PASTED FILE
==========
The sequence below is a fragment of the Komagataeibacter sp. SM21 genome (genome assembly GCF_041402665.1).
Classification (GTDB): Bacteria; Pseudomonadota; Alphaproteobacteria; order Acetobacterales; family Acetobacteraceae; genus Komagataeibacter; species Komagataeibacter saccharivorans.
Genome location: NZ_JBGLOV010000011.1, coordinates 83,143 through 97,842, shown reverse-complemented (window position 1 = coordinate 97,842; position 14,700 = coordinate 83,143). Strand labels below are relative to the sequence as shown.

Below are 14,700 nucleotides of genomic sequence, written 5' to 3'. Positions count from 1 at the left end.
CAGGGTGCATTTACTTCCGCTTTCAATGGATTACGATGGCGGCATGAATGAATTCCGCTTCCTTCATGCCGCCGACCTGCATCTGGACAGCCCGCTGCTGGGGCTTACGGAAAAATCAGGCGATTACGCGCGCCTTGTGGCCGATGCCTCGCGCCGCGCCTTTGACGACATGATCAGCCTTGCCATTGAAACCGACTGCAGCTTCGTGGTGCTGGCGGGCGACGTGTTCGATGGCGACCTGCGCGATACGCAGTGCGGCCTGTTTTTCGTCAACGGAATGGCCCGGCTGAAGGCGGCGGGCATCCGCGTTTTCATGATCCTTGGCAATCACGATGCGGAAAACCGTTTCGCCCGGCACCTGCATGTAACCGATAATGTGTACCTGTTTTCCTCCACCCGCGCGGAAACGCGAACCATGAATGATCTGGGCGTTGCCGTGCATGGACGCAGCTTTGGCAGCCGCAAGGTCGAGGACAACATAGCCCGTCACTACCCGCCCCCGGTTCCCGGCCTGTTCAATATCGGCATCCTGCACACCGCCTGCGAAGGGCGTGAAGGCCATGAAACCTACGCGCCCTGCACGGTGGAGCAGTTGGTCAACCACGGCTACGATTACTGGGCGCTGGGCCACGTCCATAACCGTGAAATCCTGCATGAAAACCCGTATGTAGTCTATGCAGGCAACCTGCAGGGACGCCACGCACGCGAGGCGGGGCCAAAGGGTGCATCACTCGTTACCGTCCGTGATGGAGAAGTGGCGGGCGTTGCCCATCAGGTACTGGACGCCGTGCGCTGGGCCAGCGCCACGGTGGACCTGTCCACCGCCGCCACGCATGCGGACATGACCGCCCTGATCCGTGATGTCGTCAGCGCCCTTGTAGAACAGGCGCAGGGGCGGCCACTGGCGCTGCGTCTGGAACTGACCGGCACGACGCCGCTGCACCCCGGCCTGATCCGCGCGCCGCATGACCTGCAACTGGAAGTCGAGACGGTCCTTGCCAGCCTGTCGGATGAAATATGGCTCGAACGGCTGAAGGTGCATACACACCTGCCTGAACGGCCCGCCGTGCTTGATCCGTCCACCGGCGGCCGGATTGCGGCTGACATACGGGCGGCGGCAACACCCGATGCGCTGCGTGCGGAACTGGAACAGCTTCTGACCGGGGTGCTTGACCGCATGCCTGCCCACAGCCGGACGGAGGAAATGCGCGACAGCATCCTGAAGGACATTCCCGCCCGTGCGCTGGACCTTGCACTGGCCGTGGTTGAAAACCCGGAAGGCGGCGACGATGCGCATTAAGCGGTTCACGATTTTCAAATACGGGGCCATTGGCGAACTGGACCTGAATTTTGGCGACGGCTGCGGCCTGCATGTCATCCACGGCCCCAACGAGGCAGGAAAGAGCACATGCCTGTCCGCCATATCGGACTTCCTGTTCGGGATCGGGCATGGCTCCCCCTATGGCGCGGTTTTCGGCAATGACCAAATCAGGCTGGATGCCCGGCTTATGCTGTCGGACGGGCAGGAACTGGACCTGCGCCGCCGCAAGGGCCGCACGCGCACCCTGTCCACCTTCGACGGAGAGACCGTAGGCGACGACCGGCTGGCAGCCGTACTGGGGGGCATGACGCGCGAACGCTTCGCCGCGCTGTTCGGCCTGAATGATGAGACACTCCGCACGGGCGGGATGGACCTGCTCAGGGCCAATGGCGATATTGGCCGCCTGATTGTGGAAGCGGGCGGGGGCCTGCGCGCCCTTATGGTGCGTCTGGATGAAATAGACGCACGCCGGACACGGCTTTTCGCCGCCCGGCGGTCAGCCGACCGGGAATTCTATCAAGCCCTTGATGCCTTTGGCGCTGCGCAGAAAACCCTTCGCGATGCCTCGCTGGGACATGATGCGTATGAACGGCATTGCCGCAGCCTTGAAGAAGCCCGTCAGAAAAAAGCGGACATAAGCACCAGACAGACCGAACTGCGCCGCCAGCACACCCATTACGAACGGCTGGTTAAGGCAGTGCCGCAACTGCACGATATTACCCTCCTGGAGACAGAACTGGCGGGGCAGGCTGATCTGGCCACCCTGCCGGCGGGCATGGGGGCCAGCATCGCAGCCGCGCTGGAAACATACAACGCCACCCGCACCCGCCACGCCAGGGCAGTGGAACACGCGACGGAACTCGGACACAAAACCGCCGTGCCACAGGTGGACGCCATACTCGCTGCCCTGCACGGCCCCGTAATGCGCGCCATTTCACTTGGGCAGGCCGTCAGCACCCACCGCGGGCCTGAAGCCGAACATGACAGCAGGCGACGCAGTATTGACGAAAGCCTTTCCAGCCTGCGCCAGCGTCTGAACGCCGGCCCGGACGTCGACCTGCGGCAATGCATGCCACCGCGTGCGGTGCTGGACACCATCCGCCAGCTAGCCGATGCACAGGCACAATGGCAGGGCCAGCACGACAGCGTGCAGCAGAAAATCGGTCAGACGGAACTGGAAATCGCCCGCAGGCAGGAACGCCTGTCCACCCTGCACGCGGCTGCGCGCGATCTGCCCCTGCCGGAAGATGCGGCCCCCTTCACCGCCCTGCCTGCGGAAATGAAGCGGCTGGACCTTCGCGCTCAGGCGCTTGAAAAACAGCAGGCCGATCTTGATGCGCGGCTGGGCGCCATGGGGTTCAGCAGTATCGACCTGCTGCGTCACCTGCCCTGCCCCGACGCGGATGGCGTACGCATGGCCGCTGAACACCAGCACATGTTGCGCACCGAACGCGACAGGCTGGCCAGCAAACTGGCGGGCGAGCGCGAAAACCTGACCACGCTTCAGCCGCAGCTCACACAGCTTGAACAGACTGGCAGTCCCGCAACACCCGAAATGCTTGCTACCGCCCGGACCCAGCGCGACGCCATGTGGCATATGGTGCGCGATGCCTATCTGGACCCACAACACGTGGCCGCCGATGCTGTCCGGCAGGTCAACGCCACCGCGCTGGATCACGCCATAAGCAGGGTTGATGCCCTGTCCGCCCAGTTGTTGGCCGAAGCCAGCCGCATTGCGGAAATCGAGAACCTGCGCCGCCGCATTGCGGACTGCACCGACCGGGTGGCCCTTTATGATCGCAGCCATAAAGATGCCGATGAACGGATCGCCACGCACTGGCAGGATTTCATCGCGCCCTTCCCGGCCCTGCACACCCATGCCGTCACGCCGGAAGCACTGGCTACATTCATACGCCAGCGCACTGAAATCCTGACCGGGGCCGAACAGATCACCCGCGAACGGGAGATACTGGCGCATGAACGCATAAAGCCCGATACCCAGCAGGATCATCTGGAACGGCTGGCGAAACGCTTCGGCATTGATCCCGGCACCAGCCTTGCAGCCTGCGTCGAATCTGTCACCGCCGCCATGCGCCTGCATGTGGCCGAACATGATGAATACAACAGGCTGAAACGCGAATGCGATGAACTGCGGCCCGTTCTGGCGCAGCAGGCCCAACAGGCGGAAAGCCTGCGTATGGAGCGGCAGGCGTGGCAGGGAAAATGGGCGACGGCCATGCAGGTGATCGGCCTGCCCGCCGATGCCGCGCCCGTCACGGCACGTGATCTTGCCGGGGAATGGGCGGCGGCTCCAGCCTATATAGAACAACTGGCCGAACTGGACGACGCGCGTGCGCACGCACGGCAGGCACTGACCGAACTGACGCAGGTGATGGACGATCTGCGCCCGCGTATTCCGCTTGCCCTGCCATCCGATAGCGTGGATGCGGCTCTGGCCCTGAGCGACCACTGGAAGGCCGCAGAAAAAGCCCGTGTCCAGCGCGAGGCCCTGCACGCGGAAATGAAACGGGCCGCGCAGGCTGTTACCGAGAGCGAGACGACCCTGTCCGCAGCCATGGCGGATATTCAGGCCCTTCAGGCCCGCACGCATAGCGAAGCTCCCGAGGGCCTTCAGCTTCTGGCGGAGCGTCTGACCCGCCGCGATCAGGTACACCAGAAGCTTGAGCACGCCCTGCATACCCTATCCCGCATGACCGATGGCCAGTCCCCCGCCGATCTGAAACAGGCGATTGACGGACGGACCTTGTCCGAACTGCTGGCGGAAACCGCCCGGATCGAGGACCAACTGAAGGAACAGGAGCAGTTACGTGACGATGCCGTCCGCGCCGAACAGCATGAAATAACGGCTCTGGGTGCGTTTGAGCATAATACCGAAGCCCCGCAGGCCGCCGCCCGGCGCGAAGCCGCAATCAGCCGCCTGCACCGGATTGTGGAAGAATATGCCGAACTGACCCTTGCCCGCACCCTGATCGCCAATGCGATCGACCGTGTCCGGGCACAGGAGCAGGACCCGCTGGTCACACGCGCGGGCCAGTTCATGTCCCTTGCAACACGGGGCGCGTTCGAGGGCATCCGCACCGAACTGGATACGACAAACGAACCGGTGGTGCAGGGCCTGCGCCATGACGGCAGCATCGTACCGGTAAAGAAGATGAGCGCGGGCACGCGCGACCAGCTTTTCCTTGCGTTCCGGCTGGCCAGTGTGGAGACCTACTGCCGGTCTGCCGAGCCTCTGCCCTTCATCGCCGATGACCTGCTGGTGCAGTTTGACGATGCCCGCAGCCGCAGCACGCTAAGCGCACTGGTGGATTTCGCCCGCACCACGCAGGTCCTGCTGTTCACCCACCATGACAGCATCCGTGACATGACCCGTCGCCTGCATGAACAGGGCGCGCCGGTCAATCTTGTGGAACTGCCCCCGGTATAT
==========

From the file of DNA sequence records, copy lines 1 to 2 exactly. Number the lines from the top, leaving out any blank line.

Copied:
The sequence below is a fragment of the Komagataeibacter sp. SM21 genome (genome assembly GCF_041402665.1).
Classification (GTDB): Bacteria; Pseudomonadota; Alphaproteobacteria; order Acetobacterales; family Acetobacteraceae; genus Komagataeibacter; species Komagataeibacter saccharivorans.